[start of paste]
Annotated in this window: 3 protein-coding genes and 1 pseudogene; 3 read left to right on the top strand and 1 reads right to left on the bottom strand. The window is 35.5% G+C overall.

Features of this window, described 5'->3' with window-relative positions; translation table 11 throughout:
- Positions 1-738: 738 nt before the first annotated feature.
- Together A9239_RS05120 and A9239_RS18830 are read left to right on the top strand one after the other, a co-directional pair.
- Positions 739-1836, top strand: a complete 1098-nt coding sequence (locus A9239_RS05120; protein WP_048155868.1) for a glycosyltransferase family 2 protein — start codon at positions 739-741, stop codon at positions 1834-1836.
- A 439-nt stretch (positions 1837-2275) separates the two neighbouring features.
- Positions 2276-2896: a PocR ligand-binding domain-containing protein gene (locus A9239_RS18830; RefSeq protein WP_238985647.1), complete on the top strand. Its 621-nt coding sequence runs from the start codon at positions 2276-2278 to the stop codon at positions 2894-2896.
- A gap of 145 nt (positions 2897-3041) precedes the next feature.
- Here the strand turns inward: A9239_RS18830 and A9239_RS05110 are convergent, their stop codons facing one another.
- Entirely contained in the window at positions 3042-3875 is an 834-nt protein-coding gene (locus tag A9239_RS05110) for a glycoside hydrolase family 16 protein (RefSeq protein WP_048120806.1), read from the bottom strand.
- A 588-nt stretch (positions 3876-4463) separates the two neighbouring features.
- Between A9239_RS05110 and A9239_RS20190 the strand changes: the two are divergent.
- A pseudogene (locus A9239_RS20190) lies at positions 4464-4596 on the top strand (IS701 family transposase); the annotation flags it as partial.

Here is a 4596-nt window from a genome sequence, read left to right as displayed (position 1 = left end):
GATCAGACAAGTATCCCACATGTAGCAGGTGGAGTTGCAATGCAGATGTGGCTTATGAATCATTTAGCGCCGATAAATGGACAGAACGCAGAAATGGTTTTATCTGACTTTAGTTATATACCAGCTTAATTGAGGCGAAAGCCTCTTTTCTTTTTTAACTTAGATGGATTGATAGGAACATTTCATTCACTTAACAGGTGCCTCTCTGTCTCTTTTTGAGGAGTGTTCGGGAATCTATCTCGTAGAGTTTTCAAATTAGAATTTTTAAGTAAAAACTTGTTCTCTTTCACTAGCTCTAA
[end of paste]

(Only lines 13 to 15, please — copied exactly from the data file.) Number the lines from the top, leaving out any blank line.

- A pseudogene (locus A9239_RS20190) lies at positions 4464-4596 on the top strand (IS701 family transposase); the annotation flags it as partial.

Here is a 4596-nt window from a genome sequence, read left to right as displayed (position 1 = left end):
GATCAGACAAGTATCCCACATGTAGCAGGTGGAGTTGCAATGCAGATGTGGCTTATGAATCATTTAGCGCCGATAAATGGACAGAACGCAGAAATGGTTTTATCTGACTTTAGTTATATACCAGCTTAATTGAGGCGAAAGCCTCTTTTCTTTTTTAACTTAGATGGATTGATAGGAACATTTCATTCACTTAACAGGTGCCTCTCTGTCTCTTTTTGAGGAGTGTTCGGGAATCTATCTCGTAGAGTTTTCAAATTAGAATTTTTAAGTAAAAACTTGTTCTCTTTCACTAGCTCTAA